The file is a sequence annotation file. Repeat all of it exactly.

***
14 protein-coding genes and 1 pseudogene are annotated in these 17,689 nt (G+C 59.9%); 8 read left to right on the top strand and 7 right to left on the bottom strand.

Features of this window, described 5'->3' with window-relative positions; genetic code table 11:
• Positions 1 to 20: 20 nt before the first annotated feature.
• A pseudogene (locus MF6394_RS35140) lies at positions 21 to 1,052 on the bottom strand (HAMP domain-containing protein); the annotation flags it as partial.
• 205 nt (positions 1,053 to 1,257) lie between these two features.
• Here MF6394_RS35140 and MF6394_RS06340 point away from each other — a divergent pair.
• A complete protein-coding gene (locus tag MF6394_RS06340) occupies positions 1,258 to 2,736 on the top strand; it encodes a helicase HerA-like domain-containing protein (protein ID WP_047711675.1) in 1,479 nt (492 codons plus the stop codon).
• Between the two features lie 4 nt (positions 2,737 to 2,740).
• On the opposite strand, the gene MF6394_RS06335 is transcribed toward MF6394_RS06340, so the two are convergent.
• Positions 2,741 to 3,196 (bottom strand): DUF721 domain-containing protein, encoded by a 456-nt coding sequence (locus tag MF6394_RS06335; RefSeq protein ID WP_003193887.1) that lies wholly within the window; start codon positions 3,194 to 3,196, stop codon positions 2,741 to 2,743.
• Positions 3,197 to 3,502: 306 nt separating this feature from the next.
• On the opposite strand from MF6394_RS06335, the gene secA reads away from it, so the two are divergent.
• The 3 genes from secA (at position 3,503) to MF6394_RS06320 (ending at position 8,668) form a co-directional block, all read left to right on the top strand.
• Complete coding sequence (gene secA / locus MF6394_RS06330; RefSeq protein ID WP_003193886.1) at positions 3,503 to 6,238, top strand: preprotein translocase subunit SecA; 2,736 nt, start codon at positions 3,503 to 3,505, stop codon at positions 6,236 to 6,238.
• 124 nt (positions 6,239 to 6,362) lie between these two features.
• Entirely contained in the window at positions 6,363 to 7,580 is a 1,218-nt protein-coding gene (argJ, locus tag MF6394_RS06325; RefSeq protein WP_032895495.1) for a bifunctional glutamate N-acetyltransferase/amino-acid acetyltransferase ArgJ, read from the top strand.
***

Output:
14 protein-coding genes and 1 pseudogene are annotated in these 17,689 nt (G+C 59.9%); 8 read left to right on the top strand and 7 right to left on the bottom strand.

Features of this window, described 5'->3' with window-relative positions; genetic code table 11:
• Positions 1 to 20: 20 nt before the first annotated feature.
• A pseudogene (locus MF6394_RS35140) lies at positions 21 to 1,052 on the bottom strand (HAMP domain-containing protein); the annotation flags it as partial.
• 205 nt (positions 1,053 to 1,257) lie between these two features.
• Here MF6394_RS35140 and MF6394_RS06340 point away from each other — a divergent pair.
• A complete protein-coding gene (locus tag MF6394_RS06340) occupies positions 1,258 to 2,736 on the top strand; it encodes a helicase HerA-like domain-containing protein (protein ID WP_047711675.1) in 1,479 nt (492 codons plus the stop codon).
• Between the two features lie 4 nt (positions 2,737 to 2,740).
• On the opposite strand, the gene MF6394_RS06335 is transcribed toward MF6394_RS06340, so the two are convergent.
• Positions 2,741 to 3,196 (bottom strand): DUF721 domain-containing protein, encoded by a 456-nt coding sequence (locus tag MF6394_RS06335; RefSeq protein ID WP_003193887.1) that lies wholly within the window; start codon positions 3,194 to 3,196, stop codon positions 2,741 to 2,743.
• Positions 3,197 to 3,502: 306 nt separating this feature from the next.
• On the opposite strand from MF6394_RS06335, the gene secA reads away from it, so the two are divergent.
• The 3 genes from secA (at position 3,503) to MF6394_RS06320 (ending at position 8,668) form a co-directional block, all read left to right on the top strand.
• Complete coding sequence (gene secA / locus MF6394_RS06330; RefSeq protein ID WP_003193886.1) at positions 3,503 to 6,238, top strand: preprotein translocase subunit SecA; 2,736 nt, start codon at positions 3,503 to 3,505, stop codon at positions 6,236 to 6,238.
• 124 nt (positions 6,239 to 6,362) lie between these two features.
• Entirely contained in the window at positions 6,363 to 7,580 is a 1,218-nt protein-coding gene (argJ, locus tag MF6394_RS06325; RefSeq protein WP_032895495.1) for a bifunctional glutamate N-acetyltransferase/amino-acid acetyltransferase ArgJ, read from the top strand.